Workers across America — including Rhode Islanders — should be empowered to choose their destiny and work arrangements. But Rhode Island Senate Bill 430 takes a page from the controversial California Assembly Bill 5 law that displaced countless California freelancers from the workforce.
If adopted, a sizable chunk of the state’s small business workforce would see their independent status jeopardized by the onerous ABC test used to determine employment status.
(A) The person is free from the control and direction of the hiring entity in connection with the performance of the work, both under the contract for the performance of the work and in fact;
(B) The person performs work that is outside the usual course of the hiring entity’s business; and
(C) The person is customarily engaged in an independently established trade, occupation, or business of the same nature as that involved in the work performed.
California’s law was so disastrous, even the San Francisco-based Ninth Circuit Court of Appeals believes the law could be in violation of the Equal Protection clause of the 14th Amendment for exempting certain industries and not others. Why would Rhode Island want to replicate this very misguided law and upend one-person businesses?
Like other states, Rhode Island’s independent workforce is booming — especially post-COVID-19 pandemic. The majority of Rhode Island’s 218,000 independent workers — including over 85,000 self-employed workers — aren’t wholly misclassified. On the contrary.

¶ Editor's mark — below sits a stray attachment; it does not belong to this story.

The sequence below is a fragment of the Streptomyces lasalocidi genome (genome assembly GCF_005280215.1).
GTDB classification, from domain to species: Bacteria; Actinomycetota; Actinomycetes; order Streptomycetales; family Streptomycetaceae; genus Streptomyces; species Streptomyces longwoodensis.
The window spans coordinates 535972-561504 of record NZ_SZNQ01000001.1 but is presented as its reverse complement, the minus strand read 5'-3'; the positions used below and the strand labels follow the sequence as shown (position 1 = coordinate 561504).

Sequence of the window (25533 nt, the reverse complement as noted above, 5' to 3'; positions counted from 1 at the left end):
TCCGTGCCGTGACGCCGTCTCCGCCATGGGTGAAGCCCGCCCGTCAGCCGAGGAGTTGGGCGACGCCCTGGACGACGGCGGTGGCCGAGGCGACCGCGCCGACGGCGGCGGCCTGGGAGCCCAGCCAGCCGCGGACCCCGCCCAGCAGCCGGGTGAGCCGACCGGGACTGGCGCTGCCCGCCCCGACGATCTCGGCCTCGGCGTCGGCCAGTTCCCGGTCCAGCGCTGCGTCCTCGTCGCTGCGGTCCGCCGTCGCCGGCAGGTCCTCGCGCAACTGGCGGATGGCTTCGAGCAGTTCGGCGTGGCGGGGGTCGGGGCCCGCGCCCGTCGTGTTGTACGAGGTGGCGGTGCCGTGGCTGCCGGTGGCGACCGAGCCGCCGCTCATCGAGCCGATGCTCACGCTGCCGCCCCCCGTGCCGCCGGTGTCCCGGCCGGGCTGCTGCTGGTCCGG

Economic trends reveal workers nationwide are voluntarily trading 9-to-5 gigs for flexible work arrangements. That is also true in the Ocean State, where independent workers are proactively choosing flexible work in industries including transportation, warehousing, and real estate.
For instance, the state’s small business workforce, which is comprised of, in large part, freelancers, grew 18.3 percent since 2010 per the most recent U.S. Census Bureau’s Nonemployer Statistics (NES) data published in June 2022. Pre-pandemic, 77,000 freelance workers pumped $3.5 billion back into the state’s economy.
The bill’s supporters claim worker misclassification is rampant. A University of Massachusetts Amherst study even claimed 10 percent of Rhode Islander workers — or 19,359 individuals — in 2019 were wrongly misclassified as independent contractors, costing the state $25 to $54 million.
At first glance, these figures are appalling. But the bill’s supporters haven’t done their due diligence assessing the costs of forced classification. If 50 percent of Rhode Island’s freelance workforce were forcibly reclassified as traditional employees, it would cost the state $655 million — twelve-fold the cost of alleged misclassification. Comparatively speaking, forced reclassification poses a greater threat to the economy and worker well-being.
Actual instances of misclassification are already addressed by existing laws. And if workers desire to obtain benefits, health care, or otherwise, they need not be traditional employees to do so.
To prevent forced misclassification in Rhode Island, lawmakers should propose reforms like portable benefits to allow workers to maintain their independence yet apply for benefits as needed. Utah just pioneered this reform to allow worker benefits to follow workers, not employers. With a portable benefits system in place, forced reclassification efforts like SB 430 can be defeated.
As of December 2022, 27 percent — or 85,116 self-employed gig workers — of Rhode Island’s small business workforce engages in independent contract work. That should be celebrated, not undone by misguided policymaking that seeks to correct a non-problem.
Rhode Island lawmakers can’t claim they’re pro-small business yet support legislation that undermines over a quarter of the workforce.
Gabriella Hoffman is a full-time freelancer and senior fellow at Independent Women’s Forum.